The Reason for Government
The civil authority “is God’s servant for your good” (Rom 13:4). Government is meant to protect its citizens from certain evils. In the NT believers are invited to pray for their government officials so that they will be protected (1 Tim 2:2).
1. Protection against crime
a. The Bible teaches that prevention of crime is a primary responsibility of civil governments (1 Pet 2:14; Rom 13:4, Eccl 8:11; Prov 17:15; Isa 5:22-23).
2. Protection against disease
Epidemics of disease have economic implications in reducing productive work, hindering economic growth.
3. Protection against the violations of contracts
Violation of contracts creates a hostile environment for businesses and business transactions (Ex 20:15-16).
4. Protection against violations of patents and copyrights
If a nation decides not to protect patents and copyrights (i.e. China), it encourages people to steal (Ex 20:15).
5. Protection against foreign invasion
When Israel did evil, God allowed them to be conquered (Judg 6:3-6), but when they repented and prayed and obeyed God, he brought the blessing of deliverance (several times in Judges; see also 1 Sam 17). The result of the Lord’s blessing was safety (1 Kgs 4:25), giving skill to soldiers to defend (Ps 18:34).
6. Avoidance of wars of conquest and civil wars
7. Protection against destruction of the environment
a. Economically productive nations must protect natural resources from careless human destruction.
b. The Bible teaches that God has given mankind responsibility for stewardship of the environment (Gen 1:28; Ps 8).
Things government should promote. The Bible does not mandate these things, but pursuing these things will create a stable order.
1. Universal education
The Bible emphasizes the responsibility of parents to train their children (Deut 6:5-7; Ps 1:2). While public schools and public education are seldom a good thing, access to literacy programmes, training centres, and means for citizens to become more skilled is a good thing.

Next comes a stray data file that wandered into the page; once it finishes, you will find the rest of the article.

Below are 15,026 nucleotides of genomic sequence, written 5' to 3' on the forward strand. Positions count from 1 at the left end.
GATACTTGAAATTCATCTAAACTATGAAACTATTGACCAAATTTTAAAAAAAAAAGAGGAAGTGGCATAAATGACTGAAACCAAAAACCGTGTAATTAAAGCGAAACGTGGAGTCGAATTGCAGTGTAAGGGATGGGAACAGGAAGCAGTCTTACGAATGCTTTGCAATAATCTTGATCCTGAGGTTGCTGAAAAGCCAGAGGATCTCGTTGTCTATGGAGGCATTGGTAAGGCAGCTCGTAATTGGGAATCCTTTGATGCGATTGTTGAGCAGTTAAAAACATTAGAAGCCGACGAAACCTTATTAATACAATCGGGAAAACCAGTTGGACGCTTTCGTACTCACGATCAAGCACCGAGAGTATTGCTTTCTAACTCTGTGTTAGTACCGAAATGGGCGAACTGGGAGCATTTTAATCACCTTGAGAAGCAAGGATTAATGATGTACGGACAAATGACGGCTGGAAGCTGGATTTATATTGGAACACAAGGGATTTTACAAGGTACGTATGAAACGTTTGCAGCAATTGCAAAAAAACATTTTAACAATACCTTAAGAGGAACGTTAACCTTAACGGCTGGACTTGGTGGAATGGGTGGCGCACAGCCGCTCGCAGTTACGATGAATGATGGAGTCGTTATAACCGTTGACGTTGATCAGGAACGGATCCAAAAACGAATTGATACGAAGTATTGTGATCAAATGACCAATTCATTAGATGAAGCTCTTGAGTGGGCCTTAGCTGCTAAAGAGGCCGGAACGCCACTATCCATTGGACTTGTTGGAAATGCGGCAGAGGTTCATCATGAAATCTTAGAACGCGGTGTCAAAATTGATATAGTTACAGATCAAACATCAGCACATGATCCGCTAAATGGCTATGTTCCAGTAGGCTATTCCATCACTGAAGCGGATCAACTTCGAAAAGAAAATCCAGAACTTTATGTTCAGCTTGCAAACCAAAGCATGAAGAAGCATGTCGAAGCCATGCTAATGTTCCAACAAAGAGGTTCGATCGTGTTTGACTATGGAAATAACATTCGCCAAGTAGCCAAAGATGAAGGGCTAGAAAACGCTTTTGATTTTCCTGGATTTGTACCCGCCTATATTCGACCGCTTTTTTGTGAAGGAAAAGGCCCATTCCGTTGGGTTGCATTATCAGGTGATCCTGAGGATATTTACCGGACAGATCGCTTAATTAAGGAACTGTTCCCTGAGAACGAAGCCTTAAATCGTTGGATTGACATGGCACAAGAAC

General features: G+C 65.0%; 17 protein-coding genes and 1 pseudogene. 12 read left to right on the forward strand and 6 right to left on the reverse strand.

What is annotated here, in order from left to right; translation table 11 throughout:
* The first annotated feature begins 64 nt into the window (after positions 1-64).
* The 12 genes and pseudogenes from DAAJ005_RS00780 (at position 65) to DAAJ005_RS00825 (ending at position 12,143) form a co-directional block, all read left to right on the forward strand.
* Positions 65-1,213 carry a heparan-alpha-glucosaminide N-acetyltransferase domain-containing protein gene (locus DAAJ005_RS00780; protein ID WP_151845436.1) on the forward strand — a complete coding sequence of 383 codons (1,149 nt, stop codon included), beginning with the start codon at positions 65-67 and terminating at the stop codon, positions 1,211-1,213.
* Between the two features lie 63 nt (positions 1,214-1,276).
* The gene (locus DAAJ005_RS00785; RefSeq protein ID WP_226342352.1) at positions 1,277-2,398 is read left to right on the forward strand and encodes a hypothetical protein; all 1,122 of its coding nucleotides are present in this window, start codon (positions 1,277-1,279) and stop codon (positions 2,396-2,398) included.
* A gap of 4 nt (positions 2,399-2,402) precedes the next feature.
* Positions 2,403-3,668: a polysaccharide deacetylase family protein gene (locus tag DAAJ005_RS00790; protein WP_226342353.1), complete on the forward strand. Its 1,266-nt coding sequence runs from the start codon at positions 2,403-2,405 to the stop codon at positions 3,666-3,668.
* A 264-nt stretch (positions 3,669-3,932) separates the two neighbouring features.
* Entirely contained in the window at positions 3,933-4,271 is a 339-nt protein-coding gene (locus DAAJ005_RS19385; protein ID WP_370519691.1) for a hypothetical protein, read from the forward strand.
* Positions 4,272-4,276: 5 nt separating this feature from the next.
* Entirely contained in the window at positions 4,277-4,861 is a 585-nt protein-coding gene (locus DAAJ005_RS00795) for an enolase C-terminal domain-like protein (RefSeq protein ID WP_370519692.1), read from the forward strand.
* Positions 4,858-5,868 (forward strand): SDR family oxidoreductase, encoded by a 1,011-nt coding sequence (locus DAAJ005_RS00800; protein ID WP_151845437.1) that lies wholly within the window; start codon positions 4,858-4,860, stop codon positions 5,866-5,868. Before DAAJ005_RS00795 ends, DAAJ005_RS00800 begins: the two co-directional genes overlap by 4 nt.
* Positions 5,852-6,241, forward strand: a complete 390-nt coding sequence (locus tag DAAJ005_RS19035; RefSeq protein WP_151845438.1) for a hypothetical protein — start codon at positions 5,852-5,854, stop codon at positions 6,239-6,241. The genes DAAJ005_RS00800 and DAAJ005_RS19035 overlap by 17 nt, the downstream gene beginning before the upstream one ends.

2. Stable family structures
a. A child growing up in a family with both father and mother present is far less likely to end up in poverty.
b. Governments should adopt laws that provide incentives to getting/staying married and for raising children.
3. Laws that protect freedom of religion for all religious groups and give some benefits to religions generally.
a. Religions generally teach good moral values to citizens, and bring good to society, including economic benefits.
b. Denial of freedom of religion means that many economically productive people are kept out of a country.
Forms of Government:
Monarchy – Absolute (e.g. Swaziland), Constitutional (United Kingdom)
Oligarchy – power resides in a few people or a class of people, e.g. North Korea, Russia
Democracy – direct democracy (representative democracy)
Autocracy – power resides in one.
The Bible does not call for one system over another, and God’s people have lived under each of these forms. What the Bible has done is shape the thinking about humanity, civilisation, power for 3500 years, which has affected political experiments through the centuries. Only one form of government will ever be perfect: a Theocracy under Christ. Until then, we must seek the best kind of government that factors in the fallenness and sinfulness of man.
Factors that deliver a nation from tyranny or anarchy:
1. Rule of law: all people are equally accountable to the laws
a. This is the most basic guarantee that leaders will use their power for the benefit of the people as a whole. (2 Samuel 11-12);
2. Fair court system: courts show no favoritism or bias, but enforce justice impartially
a. The courts are the primary means for guaranteeing that everyone in a nation is subject to the rule of law.
b. The Bible strongly emphasizes that judges must be fair and not pervert justice (Deut 16:18-20; Ex 23:3).
3. Absence of bribery and corruption in government offices
a. Again and again in the Bible officials are warned against taking bribes.
i. Ex 23:8; Pss 26:10; 82:2; Prov 15:27; 17:23; 24:23; Isa 33:15; Ezek 22:12.
b. Government officials should be reasonably compensated for their service, but laws should prevent them from becoming wealthy through ‘gifts’ or promises received while they are in office. Bribery and thus corruption have enormously hindered economic development in Eastern Europe, preBritish India, and in many African societies. Similar corruption is common in communist countrie generally and in many Islamic countries.
The OT wisely warned against a powerful official such as a king becoming wealthy while in office (Deut 17:17).
i. Positive examples: Samuel (1 Sam 12:3-4); Paul to Timothy (1 Tim 5:21).
– David De Bruyn, Professor of Church History, Shepherds’ Seminary Africa